There is an unmistakable energy about night markets of Charminar.
While I was strolling around the streets to capture night shots my nose made me feel like i was in carnivores heaven, but ears quickly brought me back on earth. Street fashion, glitter, friendly people, noisy auto rickshaws… they are all in abundance here.
This frame captures the distant Charminar pumping out the life into the streets.
Local street markets offer great subjects for photography. I will be posting photographs shot at Laad bazaar in old Hyderabad. Known for its famous bangle shops, the market had many things waiting to be captured; from street antiques shops to ittarwalas, from fresh fruits to fashion accessories , this market has it all.
While strolling around the Mecca Masjid I found my frame – a glum faced Chudiwala (Bangle salesman) amongst his glittering, colourful bangles!
This post is one of the first in the series photographs I will be publishing from my recent visit to TadobaAndhari Tiger Reserve in Maharashtra. These are the photographs of female Paradise Fly Catcher. This amazingly beautiful and chirpy bird was spotted in Kolsa range, home of Shivaji… the largest Tiger in Tadoba Reserve.
Jaisalmer Fort is one of the largest forts in the world. It is situated in Jaisalmer city in the Indian state of Rajasthan. It was built in 1156 AD by the Bhati Rajput ruler Rawal Jaisal, from where it derives its name. The fort stands proudly amidst the golden stretches of the great Thar Desert, on Trikuta Hill, and has been the scene of many battles. Its massive yellow sandstone walls are a tawny lion color during the day, fading to honey-gold as the sun sets, thereby camouflaging the fort in the yellow desert. For this reason, it is also known as the “Golden Fort”.
Jaisalmer fort is the second oldest in Rajasthan. Two hundred and fifty feet tall and reinforced by imposing crenellated sandstone wall 30 feet high; it has 99 bastions, 92 of which were built between 1633 and 1647. Wells within the fort still provide a regular source of water. Even today, you will find that nearly one fourth of the old city’s population resides within the fort. If you are a student of cross-cultural merging, the subtle fusion of Rajput and Islamic architectural styles, visible in this fort, will catch your fancy. Ganesh Pol, Akshya Pol, Suraj Pol and Hawa Pol are a must see.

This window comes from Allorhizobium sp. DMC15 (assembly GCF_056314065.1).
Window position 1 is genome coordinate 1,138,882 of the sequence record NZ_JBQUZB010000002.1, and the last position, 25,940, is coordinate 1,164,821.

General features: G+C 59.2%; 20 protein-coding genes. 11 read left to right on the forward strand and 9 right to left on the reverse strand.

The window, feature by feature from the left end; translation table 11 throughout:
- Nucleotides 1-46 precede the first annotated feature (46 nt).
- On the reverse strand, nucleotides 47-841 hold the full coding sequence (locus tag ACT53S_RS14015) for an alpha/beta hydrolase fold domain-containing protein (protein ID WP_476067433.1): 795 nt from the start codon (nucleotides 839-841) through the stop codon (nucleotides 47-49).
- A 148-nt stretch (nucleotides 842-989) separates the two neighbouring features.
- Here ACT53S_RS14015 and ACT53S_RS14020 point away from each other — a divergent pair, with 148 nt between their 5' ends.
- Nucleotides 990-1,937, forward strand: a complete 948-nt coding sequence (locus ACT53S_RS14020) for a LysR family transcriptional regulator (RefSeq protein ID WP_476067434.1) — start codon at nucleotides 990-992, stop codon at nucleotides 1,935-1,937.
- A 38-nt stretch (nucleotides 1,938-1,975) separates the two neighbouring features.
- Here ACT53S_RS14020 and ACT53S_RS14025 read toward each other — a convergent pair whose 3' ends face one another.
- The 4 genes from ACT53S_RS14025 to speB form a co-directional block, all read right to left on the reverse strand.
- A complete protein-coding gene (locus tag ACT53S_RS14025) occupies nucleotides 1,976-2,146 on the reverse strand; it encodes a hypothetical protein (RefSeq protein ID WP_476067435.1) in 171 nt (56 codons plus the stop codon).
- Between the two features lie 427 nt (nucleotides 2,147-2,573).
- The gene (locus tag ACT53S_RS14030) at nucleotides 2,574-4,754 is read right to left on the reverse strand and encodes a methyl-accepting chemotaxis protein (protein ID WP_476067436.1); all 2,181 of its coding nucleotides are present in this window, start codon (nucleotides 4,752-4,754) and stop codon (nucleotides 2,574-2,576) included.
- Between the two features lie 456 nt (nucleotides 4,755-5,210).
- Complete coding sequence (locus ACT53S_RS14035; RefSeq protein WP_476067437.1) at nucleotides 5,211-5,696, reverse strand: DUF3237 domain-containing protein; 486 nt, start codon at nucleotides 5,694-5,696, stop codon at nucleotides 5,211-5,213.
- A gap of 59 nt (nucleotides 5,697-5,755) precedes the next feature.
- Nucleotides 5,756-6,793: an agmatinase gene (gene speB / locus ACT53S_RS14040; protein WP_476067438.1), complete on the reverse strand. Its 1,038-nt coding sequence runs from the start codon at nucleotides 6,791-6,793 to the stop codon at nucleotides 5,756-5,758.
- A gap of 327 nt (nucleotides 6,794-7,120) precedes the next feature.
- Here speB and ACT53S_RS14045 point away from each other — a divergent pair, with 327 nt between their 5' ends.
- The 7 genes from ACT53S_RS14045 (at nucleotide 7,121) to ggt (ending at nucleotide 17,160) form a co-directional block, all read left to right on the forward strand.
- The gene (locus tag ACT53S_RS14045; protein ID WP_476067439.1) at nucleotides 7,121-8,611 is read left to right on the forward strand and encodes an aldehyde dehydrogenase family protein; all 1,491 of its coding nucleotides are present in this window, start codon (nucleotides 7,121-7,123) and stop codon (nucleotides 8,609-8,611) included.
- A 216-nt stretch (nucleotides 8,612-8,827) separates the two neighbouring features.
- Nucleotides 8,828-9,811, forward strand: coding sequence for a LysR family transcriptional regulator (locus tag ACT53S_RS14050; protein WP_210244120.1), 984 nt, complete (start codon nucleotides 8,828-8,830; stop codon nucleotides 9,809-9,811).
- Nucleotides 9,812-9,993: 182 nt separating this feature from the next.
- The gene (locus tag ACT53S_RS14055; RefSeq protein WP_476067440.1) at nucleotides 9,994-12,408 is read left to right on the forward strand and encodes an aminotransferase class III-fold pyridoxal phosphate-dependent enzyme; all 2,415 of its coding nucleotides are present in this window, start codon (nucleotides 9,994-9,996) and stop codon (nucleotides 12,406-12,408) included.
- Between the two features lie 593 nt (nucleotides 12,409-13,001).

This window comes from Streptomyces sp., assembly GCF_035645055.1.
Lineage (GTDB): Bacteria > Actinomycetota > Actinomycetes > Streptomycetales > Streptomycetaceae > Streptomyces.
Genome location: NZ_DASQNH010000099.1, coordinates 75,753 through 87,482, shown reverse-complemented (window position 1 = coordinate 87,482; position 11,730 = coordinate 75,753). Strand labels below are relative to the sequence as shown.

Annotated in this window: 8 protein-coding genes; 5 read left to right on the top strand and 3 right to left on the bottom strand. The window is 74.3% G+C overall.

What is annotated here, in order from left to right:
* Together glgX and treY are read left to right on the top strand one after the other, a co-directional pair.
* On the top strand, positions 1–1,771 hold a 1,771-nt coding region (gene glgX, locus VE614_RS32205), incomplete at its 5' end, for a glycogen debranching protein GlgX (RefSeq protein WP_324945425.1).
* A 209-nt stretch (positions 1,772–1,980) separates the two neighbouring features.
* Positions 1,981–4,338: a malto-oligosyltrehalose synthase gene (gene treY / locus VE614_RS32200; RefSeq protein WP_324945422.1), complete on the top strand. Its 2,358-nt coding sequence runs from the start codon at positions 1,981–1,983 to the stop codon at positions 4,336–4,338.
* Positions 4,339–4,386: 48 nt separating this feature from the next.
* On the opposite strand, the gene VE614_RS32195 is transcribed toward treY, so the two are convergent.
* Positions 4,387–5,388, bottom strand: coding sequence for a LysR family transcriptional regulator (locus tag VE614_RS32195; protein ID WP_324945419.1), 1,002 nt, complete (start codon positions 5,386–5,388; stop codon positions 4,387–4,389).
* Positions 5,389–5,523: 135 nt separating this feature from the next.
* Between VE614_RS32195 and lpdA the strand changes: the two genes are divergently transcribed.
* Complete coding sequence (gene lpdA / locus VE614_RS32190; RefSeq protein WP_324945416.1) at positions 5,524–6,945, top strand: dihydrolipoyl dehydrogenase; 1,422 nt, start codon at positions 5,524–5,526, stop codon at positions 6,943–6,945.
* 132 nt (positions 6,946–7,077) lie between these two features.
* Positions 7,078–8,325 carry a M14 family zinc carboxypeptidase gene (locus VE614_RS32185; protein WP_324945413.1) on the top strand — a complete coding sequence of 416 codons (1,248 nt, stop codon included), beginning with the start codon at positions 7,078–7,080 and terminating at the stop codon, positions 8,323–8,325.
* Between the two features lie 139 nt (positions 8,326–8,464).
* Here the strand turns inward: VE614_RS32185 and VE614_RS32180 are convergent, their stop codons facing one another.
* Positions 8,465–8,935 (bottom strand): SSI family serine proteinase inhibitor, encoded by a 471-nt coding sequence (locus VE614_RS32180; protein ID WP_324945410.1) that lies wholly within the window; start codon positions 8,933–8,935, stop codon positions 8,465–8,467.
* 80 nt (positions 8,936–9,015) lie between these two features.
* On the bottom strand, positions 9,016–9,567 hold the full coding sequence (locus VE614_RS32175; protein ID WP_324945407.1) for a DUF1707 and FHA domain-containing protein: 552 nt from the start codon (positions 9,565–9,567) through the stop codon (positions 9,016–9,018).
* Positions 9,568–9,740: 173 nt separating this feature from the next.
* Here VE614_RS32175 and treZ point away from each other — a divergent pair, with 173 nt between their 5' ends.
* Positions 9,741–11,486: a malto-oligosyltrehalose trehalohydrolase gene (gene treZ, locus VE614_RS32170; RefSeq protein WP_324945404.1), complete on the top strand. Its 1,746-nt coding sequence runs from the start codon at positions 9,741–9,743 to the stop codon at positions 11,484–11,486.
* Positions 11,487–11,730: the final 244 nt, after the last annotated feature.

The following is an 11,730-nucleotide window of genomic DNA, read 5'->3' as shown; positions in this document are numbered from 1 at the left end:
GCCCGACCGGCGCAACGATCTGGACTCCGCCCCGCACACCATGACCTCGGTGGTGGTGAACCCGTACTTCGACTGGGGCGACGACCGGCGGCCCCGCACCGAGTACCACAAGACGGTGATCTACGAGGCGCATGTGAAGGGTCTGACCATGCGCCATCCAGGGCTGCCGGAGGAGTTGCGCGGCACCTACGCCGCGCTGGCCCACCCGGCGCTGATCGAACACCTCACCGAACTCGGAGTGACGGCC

Conservationists feel that the Jaisalmer Fort requires major interventions by the government authorities to save it from irrevocable damages. Carrying out restoration works in an ancient structure like the Jaisalmer Fort is in itself a challenge, but doing so while addressing the needs of almost 3,000 people who reside inside it and depend upon it for their livelihood poses a complex range of issues.
We landed in Udaipur at 5-30 AM. The travel time of 80 Minutes, was very short for us Mumbaites to get used to the nippy December mornings of Rajasthan. Udaipur is the historic capital of the former kingdom of Mewar in Rajputana Agency and is famous for its heritage buildings and palaces, including the famed Lake Palace.
This photograph was taken at the gates of The Udaipur City Palace. The official tourist route starts at this huge red wall which inscribes bloodline of the former Mewar Kingdom. For me this is about the fascination and awe that we have for the lives and times of Royalty. This interest transcends boundaries and is present in easterners and westerners alike. Here, the stories of a local guide were consumed with much interest by his American clients. I could not stop myself from capturing this moment.
I will be posting some of the photographs from our 2008 Rajasthan vacation in coming days.